That is statistically similar to the 17% of online daters who said that this had happened to them when we first asked this question in 2005.Even today, online dating is not universally seen as a positive activity—a significant minority of the public views online dating skeptically.Paid dating sites, and sites for people who are seeking partners with specific characteristics are popular with relatively large numbers of online daters: Organized outings are much less common, as just 4% of online daters have attended a group outing or other physical event organized by an online dating site.
Half (54%) of online daters have felt that someone else seriously misrepresented themselves in their profile.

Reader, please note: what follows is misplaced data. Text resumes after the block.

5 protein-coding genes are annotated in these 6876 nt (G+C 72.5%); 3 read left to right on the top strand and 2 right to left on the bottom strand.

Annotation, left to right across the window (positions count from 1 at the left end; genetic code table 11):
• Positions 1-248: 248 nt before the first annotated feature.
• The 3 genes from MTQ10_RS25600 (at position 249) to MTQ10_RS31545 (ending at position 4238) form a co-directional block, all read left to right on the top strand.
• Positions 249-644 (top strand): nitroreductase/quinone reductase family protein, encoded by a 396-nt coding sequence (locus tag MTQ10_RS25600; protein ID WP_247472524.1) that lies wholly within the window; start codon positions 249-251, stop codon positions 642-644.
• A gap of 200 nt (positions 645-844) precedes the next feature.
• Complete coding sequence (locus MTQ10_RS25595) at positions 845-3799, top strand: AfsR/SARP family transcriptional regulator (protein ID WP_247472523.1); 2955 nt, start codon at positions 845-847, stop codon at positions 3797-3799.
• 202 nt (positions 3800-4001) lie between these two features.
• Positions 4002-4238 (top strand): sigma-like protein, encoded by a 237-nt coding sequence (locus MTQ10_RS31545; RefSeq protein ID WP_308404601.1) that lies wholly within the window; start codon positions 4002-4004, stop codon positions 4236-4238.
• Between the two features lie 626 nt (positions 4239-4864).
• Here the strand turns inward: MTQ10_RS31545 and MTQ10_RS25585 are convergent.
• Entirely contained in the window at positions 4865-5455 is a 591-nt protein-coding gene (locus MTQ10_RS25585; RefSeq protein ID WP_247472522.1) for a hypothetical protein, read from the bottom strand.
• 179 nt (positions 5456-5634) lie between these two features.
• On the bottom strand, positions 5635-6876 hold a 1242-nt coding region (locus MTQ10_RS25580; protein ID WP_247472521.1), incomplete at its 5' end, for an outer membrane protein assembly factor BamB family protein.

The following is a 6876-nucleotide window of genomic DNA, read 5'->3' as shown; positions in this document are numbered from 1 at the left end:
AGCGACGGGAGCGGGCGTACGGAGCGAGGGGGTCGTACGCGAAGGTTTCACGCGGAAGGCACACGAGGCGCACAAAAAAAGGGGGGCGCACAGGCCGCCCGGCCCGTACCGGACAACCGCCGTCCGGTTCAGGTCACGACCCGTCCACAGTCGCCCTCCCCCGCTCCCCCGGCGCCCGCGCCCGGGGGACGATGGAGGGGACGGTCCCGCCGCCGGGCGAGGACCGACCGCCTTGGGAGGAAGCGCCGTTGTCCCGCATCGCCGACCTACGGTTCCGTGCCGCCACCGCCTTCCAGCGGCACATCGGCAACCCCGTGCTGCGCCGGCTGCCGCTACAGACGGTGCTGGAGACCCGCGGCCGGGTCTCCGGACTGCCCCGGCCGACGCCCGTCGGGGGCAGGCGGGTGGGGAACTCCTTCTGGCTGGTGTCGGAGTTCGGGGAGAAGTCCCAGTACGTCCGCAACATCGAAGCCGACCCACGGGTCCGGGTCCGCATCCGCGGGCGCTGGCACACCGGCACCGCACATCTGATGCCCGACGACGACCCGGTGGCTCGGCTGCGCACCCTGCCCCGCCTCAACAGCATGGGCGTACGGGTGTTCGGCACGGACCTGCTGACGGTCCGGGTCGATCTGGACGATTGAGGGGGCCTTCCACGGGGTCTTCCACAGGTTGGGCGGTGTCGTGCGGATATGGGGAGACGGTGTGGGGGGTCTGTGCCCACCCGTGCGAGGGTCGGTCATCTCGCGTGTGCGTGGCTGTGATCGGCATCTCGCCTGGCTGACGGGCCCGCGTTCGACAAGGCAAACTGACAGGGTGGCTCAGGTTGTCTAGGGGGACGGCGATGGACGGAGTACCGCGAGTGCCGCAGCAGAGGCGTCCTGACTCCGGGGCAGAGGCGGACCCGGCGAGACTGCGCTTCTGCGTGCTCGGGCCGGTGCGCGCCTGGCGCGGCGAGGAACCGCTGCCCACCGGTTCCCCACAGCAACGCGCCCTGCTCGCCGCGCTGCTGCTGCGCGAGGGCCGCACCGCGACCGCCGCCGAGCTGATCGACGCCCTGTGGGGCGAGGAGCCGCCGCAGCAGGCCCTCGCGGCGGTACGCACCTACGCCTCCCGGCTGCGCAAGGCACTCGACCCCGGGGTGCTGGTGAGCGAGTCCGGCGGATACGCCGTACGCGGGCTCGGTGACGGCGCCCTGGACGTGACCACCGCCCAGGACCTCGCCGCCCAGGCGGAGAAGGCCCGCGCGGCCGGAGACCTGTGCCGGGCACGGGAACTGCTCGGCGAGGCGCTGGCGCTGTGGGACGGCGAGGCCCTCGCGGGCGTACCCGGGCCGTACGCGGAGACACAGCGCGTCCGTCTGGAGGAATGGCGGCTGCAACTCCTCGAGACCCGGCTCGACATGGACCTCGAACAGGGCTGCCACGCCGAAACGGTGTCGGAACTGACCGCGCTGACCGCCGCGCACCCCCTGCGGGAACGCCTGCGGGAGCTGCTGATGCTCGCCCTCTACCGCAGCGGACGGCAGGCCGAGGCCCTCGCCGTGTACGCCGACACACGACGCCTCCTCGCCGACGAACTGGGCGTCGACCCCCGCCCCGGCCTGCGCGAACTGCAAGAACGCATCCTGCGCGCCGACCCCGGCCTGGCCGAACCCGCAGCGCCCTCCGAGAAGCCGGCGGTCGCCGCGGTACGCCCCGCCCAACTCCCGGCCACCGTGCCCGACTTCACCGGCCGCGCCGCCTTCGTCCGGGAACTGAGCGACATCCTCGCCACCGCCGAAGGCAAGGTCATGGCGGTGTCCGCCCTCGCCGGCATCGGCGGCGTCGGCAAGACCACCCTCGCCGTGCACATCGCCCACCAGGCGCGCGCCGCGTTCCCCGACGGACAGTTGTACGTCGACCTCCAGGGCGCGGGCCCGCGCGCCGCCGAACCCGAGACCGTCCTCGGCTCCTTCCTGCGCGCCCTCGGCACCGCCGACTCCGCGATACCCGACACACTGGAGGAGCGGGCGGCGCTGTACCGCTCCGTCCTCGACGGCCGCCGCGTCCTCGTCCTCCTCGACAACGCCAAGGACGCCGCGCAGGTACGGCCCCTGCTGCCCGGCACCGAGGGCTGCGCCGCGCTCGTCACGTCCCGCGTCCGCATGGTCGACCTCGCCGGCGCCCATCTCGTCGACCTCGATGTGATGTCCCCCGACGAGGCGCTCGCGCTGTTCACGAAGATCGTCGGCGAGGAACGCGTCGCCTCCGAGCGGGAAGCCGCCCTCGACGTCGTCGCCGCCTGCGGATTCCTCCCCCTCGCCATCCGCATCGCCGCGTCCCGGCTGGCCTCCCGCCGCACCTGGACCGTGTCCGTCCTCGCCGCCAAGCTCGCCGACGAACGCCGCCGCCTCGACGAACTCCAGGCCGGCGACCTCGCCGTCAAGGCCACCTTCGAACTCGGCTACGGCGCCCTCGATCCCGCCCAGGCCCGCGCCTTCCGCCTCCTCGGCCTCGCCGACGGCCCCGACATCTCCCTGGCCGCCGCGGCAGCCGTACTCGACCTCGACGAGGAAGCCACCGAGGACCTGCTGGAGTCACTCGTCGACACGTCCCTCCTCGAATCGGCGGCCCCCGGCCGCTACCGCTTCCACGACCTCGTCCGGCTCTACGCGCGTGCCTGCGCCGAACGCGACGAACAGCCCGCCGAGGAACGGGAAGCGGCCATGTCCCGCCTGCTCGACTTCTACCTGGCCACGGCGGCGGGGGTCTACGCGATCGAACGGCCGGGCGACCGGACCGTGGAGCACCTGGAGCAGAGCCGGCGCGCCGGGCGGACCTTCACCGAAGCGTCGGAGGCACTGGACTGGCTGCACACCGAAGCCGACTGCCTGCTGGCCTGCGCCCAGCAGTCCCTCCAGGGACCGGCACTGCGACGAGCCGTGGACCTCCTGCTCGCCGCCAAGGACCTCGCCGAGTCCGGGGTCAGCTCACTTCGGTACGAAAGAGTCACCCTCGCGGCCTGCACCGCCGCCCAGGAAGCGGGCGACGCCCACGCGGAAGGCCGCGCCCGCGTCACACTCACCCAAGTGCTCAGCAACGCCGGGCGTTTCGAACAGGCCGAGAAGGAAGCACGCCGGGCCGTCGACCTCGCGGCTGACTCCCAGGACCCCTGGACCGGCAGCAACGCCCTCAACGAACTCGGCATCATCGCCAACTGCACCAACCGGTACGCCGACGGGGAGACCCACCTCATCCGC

And more seriously, 28% of online daters have been contacted by someone through an online dating site or app in a way that made them feel harassed or uncomfortable.
Women are much more likely than men to have experienced uncomfortable contact via online dating sites or apps: some 42% of female online daters have experienced this type of contact at one point or another, compared with 17% of men.
And 29% of Americans now know someone who met a spouse or other long-term partner through online dating, up from just 15% in 2005.
People in nearly every major demographic group—old and young, men and women, urbanites and rural dwellers—are more likely to know someone who uses online dating (or met a long term partner through online dating) than was the case eight years ago.